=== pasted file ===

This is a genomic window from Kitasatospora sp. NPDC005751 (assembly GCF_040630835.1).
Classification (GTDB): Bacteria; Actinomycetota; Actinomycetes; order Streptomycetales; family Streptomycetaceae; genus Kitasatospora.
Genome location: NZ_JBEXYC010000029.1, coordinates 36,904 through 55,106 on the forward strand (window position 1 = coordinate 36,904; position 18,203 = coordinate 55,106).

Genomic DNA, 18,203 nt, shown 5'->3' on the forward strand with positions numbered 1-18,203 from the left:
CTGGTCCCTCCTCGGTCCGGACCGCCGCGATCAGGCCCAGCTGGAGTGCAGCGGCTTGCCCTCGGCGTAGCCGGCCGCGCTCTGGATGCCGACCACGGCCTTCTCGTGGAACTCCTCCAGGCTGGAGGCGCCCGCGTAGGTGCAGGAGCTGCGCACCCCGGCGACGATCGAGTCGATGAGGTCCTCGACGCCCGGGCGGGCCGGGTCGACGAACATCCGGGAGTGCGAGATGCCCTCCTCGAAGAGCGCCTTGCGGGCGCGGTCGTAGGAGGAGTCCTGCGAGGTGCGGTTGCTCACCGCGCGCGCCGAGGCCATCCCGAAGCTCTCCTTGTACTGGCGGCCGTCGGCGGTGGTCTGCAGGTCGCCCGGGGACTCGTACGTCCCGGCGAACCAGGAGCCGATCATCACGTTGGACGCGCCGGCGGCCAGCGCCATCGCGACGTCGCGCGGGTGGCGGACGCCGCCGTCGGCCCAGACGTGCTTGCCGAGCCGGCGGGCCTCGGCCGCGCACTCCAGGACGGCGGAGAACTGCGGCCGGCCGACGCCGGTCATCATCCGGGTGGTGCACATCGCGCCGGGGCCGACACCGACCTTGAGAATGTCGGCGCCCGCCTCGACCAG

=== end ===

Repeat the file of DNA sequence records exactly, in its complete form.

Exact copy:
This is a genomic window from Kitasatospora sp. NPDC005751 (assembly GCF_040630835.1).
Classification (GTDB): Bacteria; Actinomycetota; Actinomycetes; order Streptomycetales; family Streptomycetaceae; genus Kitasatospora.
Genome location: NZ_JBEXYC010000029.1, coordinates 36,904 through 55,106 on the forward strand (window position 1 = coordinate 36,904; position 18,203 = coordinate 55,106).

Genomic DNA, 18,203 nt, shown 5'->3' on the forward strand with positions numbered 1-18,203 from the left:
CTGGTCCCTCCTCGGTCCGGACCGCCGCGATCAGGCCCAGCTGGAGTGCAGCGGCTTGCCCTCGGCGTAGCCGGCCGCGCTCTGGATGCCGACCACGGCCTTCTCGTGGAACTCCTCCAGGCTGGAGGCGCCCGCGTAGGTGCAGGAGCTGCGCACCCCGGCGACGATCGAGTCGATGAGGTCCTCGACGCCCGGGCGGGCCGGGTCGACGAACATCCGGGAGTGCGAGATGCCCTCCTCGAAGAGCGCCTTGCGGGCGCGGTCGTAGGAGGAGTCCTGCGAGGTGCGGTTGCTCACCGCGCGCGCCGAGGCCATCCCGAAGCTCTCCTTGTACTGGCGGCCGTCGGCGGTGGTCTGCAGGTCGCCCGGGGACTCGTACGTCCCGGCGAACCAGGAGCCGATCATCACGTTGGACGCGCCGGCGGCCAGCGCCATCGCGACGTCGCGCGGGTGGCGGACGCCGCCGTCGGCCCAGACGTGCTTGCCGAGCCGGCGGGCCTCGGCCGCGCACTCCAGGACGGCGGAGAACTGCGGCCGGCCGACGCCGGTCATCATCCGGGTGGTGCACATCGCGCCGGGGCCGACACCGACCTTGAGAATGTCGGCGCCCGCCTCGACCAG